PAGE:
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Management of travelers' diarrhea by local physicians in tropical and subtropical countries--a questionnaire survey


Wyss, M N; Steffen, Robert; Dhupdale, N Y; Thitiphuree, S; Mütsch, Margot (2009). Management of travelers' diarrhea by local physicians in tropical and subtropical countries--a questionnaire survey. Journal of Travel Medicine, 16(3):186-190.

Abstract

BACKGROUND: There is an ongoing debate as to whether patients with travelers' diarrhea (TD) should self-medicate with a travel kit in developing countries or whether they should consult local doctors. Thus, we have analyzed TD management conducted by local health professionals. METHODS: Practicing physicians recommended to tourists in Goa (India), Mombasa (Kenya), and Phuket (Thailand) were invited to participate in a cross-sectional questionnaire survey. Three TD case descriptions were presented, and suggested diagnostic and therapeutic procedures were analyzed. RESULTS: In each of the three locations, approximately 20 physicians (59 in total, response rate 95%) completed the questionnaires. Oral rehydration was proposed by more than 80% of the physicians for mild cases of TD and for TD with vomiting, while 73% of them would have treated febrile TD patients orally and 17% would have used intravenous (IV) fluids. Antimicrobials, primarily fluoroquinolones, would have been prescribed for 61, 73, and 95%, respectively, of these three cases. Cephalosporins, aminoglycosides (usually IV gentamicin), IV amoxicillin, and once co-trimoxazole were recommended. Many medical doctors added nitroimidazole to the antibiotic therapy. Multiple symptomatic drugs would have been prescribed. The rate of invasive procedures (infusions, injections, and diagnostic venipuncture) would have ranged from 20% to 86% in the scenarios of the different patients. Mainly practitioners who owned a clinic would have hospitalized patients with TD. CONCLUSIONS: Many physicians in destination countries treat TD patients similarly to the treatments prescribed in the "Western world." A minority uses obsolete antimicrobials. Polypharmacy and the high rate of invasive procedures with a theoretical risk of nosocomial infection are of concern. Training initiatives for both local physicians and travelers might be beneficial, and the guidelines should be based on internationally accepted expert advice.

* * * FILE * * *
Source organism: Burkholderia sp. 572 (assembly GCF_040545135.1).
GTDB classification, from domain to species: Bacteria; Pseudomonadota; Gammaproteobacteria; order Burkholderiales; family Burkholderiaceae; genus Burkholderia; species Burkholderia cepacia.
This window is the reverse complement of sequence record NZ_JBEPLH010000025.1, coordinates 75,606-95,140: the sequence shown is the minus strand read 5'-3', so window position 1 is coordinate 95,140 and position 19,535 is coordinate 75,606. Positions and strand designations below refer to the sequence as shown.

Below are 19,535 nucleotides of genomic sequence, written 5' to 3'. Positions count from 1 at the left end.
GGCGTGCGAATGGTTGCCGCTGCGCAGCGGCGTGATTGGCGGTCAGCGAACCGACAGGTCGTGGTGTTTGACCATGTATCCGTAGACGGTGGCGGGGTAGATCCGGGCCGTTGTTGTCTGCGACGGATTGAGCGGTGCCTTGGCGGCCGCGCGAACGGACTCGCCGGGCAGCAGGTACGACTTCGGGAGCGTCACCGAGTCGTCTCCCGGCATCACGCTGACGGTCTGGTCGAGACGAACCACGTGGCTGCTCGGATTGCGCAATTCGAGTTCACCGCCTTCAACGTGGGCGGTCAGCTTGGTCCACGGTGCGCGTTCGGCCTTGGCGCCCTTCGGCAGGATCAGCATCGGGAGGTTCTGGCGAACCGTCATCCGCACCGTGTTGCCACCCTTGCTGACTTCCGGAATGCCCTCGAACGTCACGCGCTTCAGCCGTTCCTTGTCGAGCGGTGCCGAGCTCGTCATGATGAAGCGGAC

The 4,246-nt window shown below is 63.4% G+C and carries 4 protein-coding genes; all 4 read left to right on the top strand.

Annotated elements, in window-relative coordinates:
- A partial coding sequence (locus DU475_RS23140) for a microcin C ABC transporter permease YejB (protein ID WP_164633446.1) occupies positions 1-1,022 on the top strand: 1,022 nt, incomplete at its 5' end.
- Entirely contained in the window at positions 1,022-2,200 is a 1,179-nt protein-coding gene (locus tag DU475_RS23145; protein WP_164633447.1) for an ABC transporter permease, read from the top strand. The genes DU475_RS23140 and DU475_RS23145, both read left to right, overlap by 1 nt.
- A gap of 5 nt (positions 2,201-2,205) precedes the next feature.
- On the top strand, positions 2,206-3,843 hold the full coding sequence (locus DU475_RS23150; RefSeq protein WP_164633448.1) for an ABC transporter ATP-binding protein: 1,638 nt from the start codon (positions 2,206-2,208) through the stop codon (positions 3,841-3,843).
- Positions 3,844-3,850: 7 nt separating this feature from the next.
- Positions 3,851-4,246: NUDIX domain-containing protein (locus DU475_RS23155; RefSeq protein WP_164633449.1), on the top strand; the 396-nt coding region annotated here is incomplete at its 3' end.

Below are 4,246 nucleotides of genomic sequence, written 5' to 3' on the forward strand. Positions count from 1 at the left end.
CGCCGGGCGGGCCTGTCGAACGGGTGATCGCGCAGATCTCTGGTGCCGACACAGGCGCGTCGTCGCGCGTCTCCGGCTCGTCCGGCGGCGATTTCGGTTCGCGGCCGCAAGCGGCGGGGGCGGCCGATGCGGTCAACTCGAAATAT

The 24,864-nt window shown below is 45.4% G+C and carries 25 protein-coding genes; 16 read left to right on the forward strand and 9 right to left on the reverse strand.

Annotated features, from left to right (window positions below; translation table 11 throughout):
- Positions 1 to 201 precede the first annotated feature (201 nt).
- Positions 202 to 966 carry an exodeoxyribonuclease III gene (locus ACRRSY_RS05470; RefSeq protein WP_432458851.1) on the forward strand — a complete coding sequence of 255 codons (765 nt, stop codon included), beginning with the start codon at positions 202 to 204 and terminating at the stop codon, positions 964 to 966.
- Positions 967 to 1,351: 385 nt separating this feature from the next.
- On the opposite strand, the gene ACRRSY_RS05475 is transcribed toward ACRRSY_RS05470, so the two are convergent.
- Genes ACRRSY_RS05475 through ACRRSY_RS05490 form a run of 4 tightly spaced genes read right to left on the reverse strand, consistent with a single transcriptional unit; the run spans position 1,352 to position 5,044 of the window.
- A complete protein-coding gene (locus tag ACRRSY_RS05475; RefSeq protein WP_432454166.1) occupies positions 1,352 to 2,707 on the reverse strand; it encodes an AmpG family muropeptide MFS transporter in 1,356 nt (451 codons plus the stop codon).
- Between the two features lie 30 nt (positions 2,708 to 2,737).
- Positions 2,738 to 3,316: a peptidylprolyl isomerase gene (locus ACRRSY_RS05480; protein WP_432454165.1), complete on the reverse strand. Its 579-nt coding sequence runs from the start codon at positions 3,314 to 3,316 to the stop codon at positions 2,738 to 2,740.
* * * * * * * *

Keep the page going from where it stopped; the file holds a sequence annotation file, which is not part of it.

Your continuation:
Abstract

BACKGROUND: There is an ongoing debate as to whether patients with travelers' diarrhea (TD) should self-medicate with a travel kit in developing countries or whether they should consult local doctors. Thus, we have analyzed TD management conducted by local health professionals. METHODS: Practicing physicians recommended to tourists in Goa (India), Mombasa (Kenya), and Phuket (Thailand) were invited to participate in a cross-sectional questionnaire survey. Three TD case descriptions were presented, and suggested diagnostic and therapeutic procedures were analyzed. RESULTS: In each of the three locations, approximately 20 physicians (59 in total, response rate 95%) completed the questionnaires. Oral rehydration was proposed by more than 80% of the physicians for mild cases of TD and for TD with vomiting, while 73% of them would have treated febrile TD patients orally and 17% would have used intravenous (IV) fluids. Antimicrobials, primarily fluoroquinolones, would have been prescribed for 61, 73, and 95%, respectively, of these three cases. Cephalosporins, aminoglycosides (usually IV gentamicin), IV amoxicillin, and once co-trimoxazole were recommended. Many medical doctors added nitroimidazole to the antibiotic therapy. Multiple symptomatic drugs would have been prescribed. The rate of invasive procedures (infusions, injections, and diagnostic venipuncture) would have ranged from 20% to 86% in the scenarios of the different patients. Mainly practitioners who owned a clinic would have hospitalized patients with TD. CONCLUSIONS: Many physicians in destination countries treat TD patients similarly to the treatments prescribed in the "Western world." A minority uses obsolete antimicrobials. Polypharmacy and the high rate of invasive procedures with a theoretical risk of nosocomial infection are of concern. Training initiatives for both local physicians and travelers might be beneficial, and the guidelines should be based on internationally accepted expert advice.

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Additional indexing

Item Type:Journal Article, refereed, further contribution
Communities & Collections:04 Faculty of Medicine > Epidemiology, Biostatistics and Prevention Institute (EBPI)
Dewey Decimal Classification:610 Medicine & health
Language:English
Date:2009
Deposited On:21 Dec 2009 16:52
Last Modified:09 Aug 2017 13:14
Publisher:Wiley-Blackwell
ISSN:1195-1982
Publisher DOI:https://doi.org/10.1111/j.1708-8305.2009.00335.x
PubMed ID:19538579

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